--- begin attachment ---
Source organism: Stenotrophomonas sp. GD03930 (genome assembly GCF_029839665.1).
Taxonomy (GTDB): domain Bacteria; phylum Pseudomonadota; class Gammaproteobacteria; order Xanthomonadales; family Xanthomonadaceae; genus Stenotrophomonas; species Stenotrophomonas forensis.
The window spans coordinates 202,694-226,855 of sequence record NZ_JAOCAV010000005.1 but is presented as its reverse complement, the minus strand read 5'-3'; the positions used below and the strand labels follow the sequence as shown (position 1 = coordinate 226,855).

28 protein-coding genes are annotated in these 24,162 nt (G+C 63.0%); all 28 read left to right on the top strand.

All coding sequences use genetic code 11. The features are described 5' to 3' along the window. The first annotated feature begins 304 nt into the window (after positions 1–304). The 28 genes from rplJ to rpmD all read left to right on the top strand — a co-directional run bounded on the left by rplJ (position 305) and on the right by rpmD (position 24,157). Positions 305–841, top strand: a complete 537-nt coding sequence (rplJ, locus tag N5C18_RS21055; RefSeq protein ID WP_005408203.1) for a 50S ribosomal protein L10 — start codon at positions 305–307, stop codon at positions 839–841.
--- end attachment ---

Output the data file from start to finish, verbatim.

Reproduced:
Source organism: Stenotrophomonas sp. GD03930 (genome assembly GCF_029839665.1).
Taxonomy (GTDB): domain Bacteria; phylum Pseudomonadota; class Gammaproteobacteria; order Xanthomonadales; family Xanthomonadaceae; genus Stenotrophomonas; species Stenotrophomonas forensis.
The window spans coordinates 202,694-226,855 of sequence record NZ_JAOCAV010000005.1 but is presented as its reverse complement, the minus strand read 5'-3'; the positions used below and the strand labels follow the sequence as shown (position 1 = coordinate 226,855).

28 protein-coding genes are annotated in these 24,162 nt (G+C 63.0%); all 28 read left to right on the top strand.

All coding sequences use genetic code 11. The features are described 5' to 3' along the window. The first annotated feature begins 304 nt into the window (after positions 1–304). The 28 genes from rplJ to rpmD all read left to right on the top strand — a co-directional run bounded on the left by rplJ (position 305) and on the right by rpmD (position 24,157). Positions 305–841, top strand: a complete 537-nt coding sequence (rplJ, locus tag N5C18_RS21055; RefSeq protein ID WP_005408203.1) for a 50S ribosomal protein L10 — start codon at positions 305–307, stop codon at positions 839–841.